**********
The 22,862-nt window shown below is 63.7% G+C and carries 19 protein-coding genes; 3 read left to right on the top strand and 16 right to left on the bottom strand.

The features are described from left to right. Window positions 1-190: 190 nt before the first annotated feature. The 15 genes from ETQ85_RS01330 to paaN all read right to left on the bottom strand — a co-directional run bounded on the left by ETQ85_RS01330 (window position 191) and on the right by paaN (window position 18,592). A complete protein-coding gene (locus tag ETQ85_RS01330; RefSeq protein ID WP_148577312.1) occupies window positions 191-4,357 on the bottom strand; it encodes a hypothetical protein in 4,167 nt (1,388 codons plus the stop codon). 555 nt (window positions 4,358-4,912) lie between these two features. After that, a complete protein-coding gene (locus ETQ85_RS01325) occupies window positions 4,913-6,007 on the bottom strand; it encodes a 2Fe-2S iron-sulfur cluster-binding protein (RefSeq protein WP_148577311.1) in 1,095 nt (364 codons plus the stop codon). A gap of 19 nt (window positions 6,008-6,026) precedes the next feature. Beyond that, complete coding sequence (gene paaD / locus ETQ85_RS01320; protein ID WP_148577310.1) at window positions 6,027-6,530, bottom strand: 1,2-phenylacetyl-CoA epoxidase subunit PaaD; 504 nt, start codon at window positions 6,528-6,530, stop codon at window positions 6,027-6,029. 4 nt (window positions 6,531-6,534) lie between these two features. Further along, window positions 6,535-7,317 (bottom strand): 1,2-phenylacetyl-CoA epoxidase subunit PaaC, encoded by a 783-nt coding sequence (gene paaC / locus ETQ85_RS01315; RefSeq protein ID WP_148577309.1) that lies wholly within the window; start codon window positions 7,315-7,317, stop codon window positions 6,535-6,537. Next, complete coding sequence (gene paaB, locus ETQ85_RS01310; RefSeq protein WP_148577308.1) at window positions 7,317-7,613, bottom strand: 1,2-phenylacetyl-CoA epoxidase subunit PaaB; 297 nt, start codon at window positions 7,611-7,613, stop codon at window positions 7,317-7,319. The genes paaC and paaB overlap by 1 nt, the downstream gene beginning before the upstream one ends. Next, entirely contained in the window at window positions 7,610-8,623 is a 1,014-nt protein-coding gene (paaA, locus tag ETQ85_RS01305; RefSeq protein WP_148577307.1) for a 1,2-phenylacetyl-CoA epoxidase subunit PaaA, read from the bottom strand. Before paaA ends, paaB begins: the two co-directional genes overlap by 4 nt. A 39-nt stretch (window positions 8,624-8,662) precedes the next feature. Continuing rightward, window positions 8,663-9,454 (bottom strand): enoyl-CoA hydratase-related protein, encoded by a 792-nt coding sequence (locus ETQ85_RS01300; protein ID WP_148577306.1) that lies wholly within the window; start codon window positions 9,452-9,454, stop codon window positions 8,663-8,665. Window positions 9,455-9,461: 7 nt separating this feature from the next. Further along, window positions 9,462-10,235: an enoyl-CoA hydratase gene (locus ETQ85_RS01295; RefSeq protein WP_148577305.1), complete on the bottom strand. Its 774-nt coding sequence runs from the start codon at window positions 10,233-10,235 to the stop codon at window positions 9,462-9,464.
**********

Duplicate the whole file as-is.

The 22,862-nt window shown below is 63.7% G+C and carries 19 protein-coding genes; 3 read left to right on the top strand and 16 right to left on the bottom strand.

The features are described from left to right. Window positions 1-190: 190 nt before the first annotated feature. The 15 genes from ETQ85_RS01330 to paaN all read right to left on the bottom strand — a co-directional run bounded on the left by ETQ85_RS01330 (window position 191) and on the right by paaN (window position 18,592). A complete protein-coding gene (locus tag ETQ85_RS01330; RefSeq protein ID WP_148577312.1) occupies window positions 191-4,357 on the bottom strand; it encodes a hypothetical protein in 4,167 nt (1,388 codons plus the stop codon). 555 nt (window positions 4,358-4,912) lie between these two features. After that, a complete protein-coding gene (locus ETQ85_RS01325) occupies window positions 4,913-6,007 on the bottom strand; it encodes a 2Fe-2S iron-sulfur cluster-binding protein (RefSeq protein WP_148577311.1) in 1,095 nt (364 codons plus the stop codon). A gap of 19 nt (window positions 6,008-6,026) precedes the next feature. Beyond that, complete coding sequence (gene paaD / locus ETQ85_RS01320; protein ID WP_148577310.1) at window positions 6,027-6,530, bottom strand: 1,2-phenylacetyl-CoA epoxidase subunit PaaD; 504 nt, start codon at window positions 6,528-6,530, stop codon at window positions 6,027-6,029. 4 nt (window positions 6,531-6,534) lie between these two features. Further along, window positions 6,535-7,317 (bottom strand): 1,2-phenylacetyl-CoA epoxidase subunit PaaC, encoded by a 783-nt coding sequence (gene paaC / locus ETQ85_RS01315; RefSeq protein ID WP_148577309.1) that lies wholly within the window; start codon window positions 7,315-7,317, stop codon window positions 6,535-6,537. Next, complete coding sequence (gene paaB, locus ETQ85_RS01310; RefSeq protein WP_148577308.1) at window positions 7,317-7,613, bottom strand: 1,2-phenylacetyl-CoA epoxidase subunit PaaB; 297 nt, start codon at window positions 7,611-7,613, stop codon at window positions 7,317-7,319. The genes paaC and paaB overlap by 1 nt, the downstream gene beginning before the upstream one ends. Next, entirely contained in the window at window positions 7,610-8,623 is a 1,014-nt protein-coding gene (paaA, locus tag ETQ85_RS01305; RefSeq protein WP_148577307.1) for a 1,2-phenylacetyl-CoA epoxidase subunit PaaA, read from the bottom strand. Before paaA ends, paaB begins: the two co-directional genes overlap by 4 nt. A 39-nt stretch (window positions 8,624-8,662) precedes the next feature. Continuing rightward, window positions 8,663-9,454 (bottom strand): enoyl-CoA hydratase-related protein, encoded by a 792-nt coding sequence (locus ETQ85_RS01300; protein ID WP_148577306.1) that lies wholly within the window; start codon window positions 9,452-9,454, stop codon window positions 8,663-8,665. Window positions 9,455-9,461: 7 nt separating this feature from the next. Further along, window positions 9,462-10,235: an enoyl-CoA hydratase gene (locus ETQ85_RS01295; RefSeq protein WP_148577305.1), complete on the bottom strand. Its 774-nt coding sequence runs from the start codon at window positions 10,233-10,235 to the stop codon at window positions 9,462-9,464.